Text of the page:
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Stress in pregnancy, bad news for moms and babies

Pregnant woman being held from behind by a man

Two new studies have been recently published investigating stress and its effects on pregnancy.  One study, published in Clinical Psychological Science by Hahn-Holbrook and colleagues investigated the effect of stress on the hormone placental corticotropin releasing hormone and risk for developing postpartum depression.  They found that women with more social support from family had the lowest concentrations of placental corticotropin releasing hormone and were also less at risk for developing postpartum depression.  Hahn-Holbrook and her team also noted that women who had less support, had higher levels of placental corticotropin releasing hormone in their third trimester and were at increased risk of developing postpartum depression.  

  In research performed by Tracey Bale and colleagues, published in Proceedings of the National Academy of Sciences used a mouse model to investigate the effects of O-linked-N-acetylglucosamine transferase (OGT) on the development of the fetal brain.  This enzyme was chosen because it is active both in mice and humans, is present in differing amounts in the the placentas of male and female babies and is affected by maternal stresses.  Through their work with mice who synthesized half the normal amount of OGT, they discovered aberrant behavior in more than 300 genes within the developing hypothalamus.  In addition, the placentas of boy babies, whose mothers experienced the most stress had the lowest concentrations of OGT.  Through maternal support, it may be possible to increase levels of OGT to protect developing brains.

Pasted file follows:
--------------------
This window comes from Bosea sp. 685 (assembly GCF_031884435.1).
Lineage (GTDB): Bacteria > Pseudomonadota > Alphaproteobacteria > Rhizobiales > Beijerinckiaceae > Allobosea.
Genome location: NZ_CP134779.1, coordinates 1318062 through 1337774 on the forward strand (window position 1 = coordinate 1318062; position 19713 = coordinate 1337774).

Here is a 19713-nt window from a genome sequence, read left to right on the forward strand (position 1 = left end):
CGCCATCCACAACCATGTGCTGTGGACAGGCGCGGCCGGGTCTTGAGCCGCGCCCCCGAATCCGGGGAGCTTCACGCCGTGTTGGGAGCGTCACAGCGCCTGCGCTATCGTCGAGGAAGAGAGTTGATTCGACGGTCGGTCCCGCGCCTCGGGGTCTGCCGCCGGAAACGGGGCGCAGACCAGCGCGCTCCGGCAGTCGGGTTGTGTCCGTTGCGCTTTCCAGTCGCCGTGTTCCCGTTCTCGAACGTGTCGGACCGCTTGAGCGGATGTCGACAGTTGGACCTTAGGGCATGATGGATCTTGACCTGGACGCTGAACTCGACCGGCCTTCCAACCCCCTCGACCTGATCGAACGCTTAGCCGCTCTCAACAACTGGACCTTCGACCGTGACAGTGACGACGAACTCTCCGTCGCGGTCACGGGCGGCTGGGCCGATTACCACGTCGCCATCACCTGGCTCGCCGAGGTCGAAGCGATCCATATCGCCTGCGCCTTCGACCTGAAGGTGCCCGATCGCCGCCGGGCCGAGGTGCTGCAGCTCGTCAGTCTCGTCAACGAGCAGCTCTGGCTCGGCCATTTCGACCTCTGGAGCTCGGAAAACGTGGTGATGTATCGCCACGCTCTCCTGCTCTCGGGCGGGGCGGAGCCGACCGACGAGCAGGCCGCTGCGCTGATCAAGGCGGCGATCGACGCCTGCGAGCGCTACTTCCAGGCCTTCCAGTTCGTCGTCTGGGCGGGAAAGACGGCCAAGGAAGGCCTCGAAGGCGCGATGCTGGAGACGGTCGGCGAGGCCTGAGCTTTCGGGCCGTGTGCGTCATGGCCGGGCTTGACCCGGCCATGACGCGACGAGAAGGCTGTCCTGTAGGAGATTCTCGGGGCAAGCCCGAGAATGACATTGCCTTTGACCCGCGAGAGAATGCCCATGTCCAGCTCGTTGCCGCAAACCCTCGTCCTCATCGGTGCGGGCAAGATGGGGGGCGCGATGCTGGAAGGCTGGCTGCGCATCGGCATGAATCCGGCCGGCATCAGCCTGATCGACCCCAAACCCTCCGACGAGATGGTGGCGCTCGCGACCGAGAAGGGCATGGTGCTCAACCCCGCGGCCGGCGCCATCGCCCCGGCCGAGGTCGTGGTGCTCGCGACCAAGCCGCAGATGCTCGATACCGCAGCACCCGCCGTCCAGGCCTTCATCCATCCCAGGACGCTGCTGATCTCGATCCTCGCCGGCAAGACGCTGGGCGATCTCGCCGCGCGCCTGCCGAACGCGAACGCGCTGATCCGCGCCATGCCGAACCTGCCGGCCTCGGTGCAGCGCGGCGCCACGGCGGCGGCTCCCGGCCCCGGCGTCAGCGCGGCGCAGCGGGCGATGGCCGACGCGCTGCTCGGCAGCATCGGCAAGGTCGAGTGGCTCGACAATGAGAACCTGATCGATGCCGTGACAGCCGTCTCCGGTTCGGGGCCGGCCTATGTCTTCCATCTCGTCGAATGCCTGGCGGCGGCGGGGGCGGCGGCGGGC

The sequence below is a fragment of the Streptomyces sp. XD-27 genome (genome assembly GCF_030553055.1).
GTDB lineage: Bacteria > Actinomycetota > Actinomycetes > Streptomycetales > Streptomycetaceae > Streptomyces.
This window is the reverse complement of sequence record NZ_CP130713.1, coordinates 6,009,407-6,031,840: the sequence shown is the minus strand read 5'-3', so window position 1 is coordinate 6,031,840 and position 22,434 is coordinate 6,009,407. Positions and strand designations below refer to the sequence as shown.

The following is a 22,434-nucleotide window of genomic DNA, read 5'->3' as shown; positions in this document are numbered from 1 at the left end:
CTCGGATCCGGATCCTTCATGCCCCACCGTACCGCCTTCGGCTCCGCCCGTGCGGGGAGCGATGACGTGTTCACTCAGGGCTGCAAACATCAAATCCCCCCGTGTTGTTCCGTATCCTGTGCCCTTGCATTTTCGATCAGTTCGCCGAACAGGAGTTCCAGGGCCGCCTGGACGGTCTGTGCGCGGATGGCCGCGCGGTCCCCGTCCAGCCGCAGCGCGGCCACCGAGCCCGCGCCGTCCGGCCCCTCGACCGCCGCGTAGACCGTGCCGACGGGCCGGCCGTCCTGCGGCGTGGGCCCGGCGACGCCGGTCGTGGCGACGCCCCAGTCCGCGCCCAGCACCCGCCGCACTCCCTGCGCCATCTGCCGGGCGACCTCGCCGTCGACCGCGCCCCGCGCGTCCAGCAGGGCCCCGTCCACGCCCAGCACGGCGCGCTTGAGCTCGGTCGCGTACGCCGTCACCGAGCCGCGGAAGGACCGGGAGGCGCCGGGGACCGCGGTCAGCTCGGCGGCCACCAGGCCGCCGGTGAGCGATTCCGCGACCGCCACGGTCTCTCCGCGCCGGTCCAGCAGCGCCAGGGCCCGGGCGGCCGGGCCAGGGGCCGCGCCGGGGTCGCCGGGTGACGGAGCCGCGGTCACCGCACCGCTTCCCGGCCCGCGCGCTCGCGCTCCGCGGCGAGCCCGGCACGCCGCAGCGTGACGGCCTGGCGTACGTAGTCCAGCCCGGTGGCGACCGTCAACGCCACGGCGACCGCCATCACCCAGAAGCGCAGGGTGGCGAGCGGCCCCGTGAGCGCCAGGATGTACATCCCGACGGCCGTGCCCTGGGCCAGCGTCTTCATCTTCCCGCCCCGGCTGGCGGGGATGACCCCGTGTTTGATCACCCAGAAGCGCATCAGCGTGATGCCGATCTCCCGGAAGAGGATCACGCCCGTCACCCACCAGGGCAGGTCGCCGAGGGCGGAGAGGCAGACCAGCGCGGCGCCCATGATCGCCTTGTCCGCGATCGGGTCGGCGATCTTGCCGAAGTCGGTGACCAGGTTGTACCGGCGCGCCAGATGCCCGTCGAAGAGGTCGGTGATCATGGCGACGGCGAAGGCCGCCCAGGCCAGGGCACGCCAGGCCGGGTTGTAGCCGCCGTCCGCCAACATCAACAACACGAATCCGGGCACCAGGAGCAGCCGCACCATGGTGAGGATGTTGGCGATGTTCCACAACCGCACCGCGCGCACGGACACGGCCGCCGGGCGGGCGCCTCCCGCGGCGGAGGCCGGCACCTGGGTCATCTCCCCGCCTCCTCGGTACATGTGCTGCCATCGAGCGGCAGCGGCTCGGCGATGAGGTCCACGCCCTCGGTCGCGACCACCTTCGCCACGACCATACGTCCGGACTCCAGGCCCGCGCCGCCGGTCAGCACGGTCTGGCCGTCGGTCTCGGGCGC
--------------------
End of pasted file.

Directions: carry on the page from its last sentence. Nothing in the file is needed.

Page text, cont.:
From what this new research  suggests, and pregnant women and mothers have known intuitively, they need support in order to decrease stress during pregnancy.  To help decrease stress in pregnancy, consider participating in a group with other mothers.  If you, like many families, live far away from relatives, consider participating in a CenteringPregnancy® program.   This program utilizes a model of care which includes prenatal visits both privately and in a group format to facilitate support and education.   In Southern Oregon, the CenteringPregnancy® program can be found at La Clinica,  In addition, it is important to share how you are feeling with your pregnancy provider.  If you feel that they are not hearing you, or are not offering the care you are looking for, consider a change in provider or provider type.  There are alternatives to brief prenatal appointments, with options including Naturopathic Midwives, licensed midwives and nurse midwives.  Keep the lines of communication open between you and your partner so that each of you can feel cared for and that each partner feels that their needs are being met.  This may mean a change in responsibility at work or home or simply more time spent with empathetic and caring individuals going through similar experiences.  There is no need to suffer alone.

 

For more information visit www.all-paths.com, and www.southernoregonbirthconnections.com

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